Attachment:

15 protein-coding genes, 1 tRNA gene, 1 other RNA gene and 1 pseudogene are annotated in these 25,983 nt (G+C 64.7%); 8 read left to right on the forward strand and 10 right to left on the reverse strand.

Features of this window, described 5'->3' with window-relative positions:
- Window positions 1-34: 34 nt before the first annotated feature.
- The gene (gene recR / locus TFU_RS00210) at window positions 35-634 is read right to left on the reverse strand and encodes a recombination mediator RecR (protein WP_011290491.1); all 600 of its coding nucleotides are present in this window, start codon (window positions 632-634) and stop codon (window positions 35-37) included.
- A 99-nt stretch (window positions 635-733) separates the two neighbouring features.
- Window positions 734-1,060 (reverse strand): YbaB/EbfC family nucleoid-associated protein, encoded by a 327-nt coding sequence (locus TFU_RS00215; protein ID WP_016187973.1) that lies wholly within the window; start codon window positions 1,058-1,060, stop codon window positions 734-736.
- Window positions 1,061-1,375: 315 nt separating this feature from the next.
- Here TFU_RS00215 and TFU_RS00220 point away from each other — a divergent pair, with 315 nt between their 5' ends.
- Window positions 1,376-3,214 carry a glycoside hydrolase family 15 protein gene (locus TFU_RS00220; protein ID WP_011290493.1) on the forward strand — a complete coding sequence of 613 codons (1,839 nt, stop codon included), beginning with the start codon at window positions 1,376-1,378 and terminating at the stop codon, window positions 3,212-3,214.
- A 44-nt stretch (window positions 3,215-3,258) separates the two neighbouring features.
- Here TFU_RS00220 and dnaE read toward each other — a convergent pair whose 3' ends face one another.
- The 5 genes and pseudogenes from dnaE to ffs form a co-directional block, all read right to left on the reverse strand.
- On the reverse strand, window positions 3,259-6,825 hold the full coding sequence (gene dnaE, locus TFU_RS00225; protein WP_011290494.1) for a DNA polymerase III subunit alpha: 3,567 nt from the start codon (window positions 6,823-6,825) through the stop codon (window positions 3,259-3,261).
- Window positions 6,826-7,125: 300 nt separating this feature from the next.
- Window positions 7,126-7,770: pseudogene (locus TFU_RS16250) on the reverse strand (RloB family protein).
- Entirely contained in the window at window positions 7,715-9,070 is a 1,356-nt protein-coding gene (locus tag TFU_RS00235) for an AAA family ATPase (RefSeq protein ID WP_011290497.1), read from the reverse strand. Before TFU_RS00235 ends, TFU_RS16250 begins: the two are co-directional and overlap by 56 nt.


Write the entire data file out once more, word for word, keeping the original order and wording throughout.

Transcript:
15 protein-coding genes, 1 tRNA gene, 1 other RNA gene and 1 pseudogene are annotated in these 25,983 nt (G+C 64.7%); 8 read left to right on the forward strand and 10 right to left on the reverse strand.

Features of this window, described 5'->3' with window-relative positions:
- Window positions 1-34: 34 nt before the first annotated feature.
- The gene (gene recR / locus TFU_RS00210) at window positions 35-634 is read right to left on the reverse strand and encodes a recombination mediator RecR (protein WP_011290491.1); all 600 of its coding nucleotides are present in this window, start codon (window positions 632-634) and stop codon (window positions 35-37) included.
- A 99-nt stretch (window positions 635-733) separates the two neighbouring features.
- Window positions 734-1,060 (reverse strand): YbaB/EbfC family nucleoid-associated protein, encoded by a 327-nt coding sequence (locus TFU_RS00215; protein ID WP_016187973.1) that lies wholly within the window; start codon window positions 1,058-1,060, stop codon window positions 734-736.
- Window positions 1,061-1,375: 315 nt separating this feature from the next.
- Here TFU_RS00215 and TFU_RS00220 point away from each other — a divergent pair, with 315 nt between their 5' ends.
- Window positions 1,376-3,214 carry a glycoside hydrolase family 15 protein gene (locus TFU_RS00220; protein ID WP_011290493.1) on the forward strand — a complete coding sequence of 613 codons (1,839 nt, stop codon included), beginning with the start codon at window positions 1,376-1,378 and terminating at the stop codon, window positions 3,212-3,214.
- A 44-nt stretch (window positions 3,215-3,258) separates the two neighbouring features.
- Here TFU_RS00220 and dnaE read toward each other — a convergent pair whose 3' ends face one another.
- The 5 genes and pseudogenes from dnaE to ffs form a co-directional block, all read right to left on the reverse strand.
- On the reverse strand, window positions 3,259-6,825 hold the full coding sequence (gene dnaE, locus TFU_RS00225; protein WP_011290494.1) for a DNA polymerase III subunit alpha: 3,567 nt from the start codon (window positions 6,823-6,825) through the stop codon (window positions 3,259-3,261).
- Window positions 6,826-7,125: 300 nt separating this feature from the next.
- Window positions 7,126-7,770: pseudogene (locus TFU_RS16250) on the reverse strand (RloB family protein).
- Entirely contained in the window at window positions 7,715-9,070 is a 1,356-nt protein-coding gene (locus tag TFU_RS00235) for an AAA family ATPase (RefSeq protein ID WP_011290497.1), read from the reverse strand. Before TFU_RS00235 ends, TFU_RS16250 begins: the two are co-directional and overlap by 56 nt.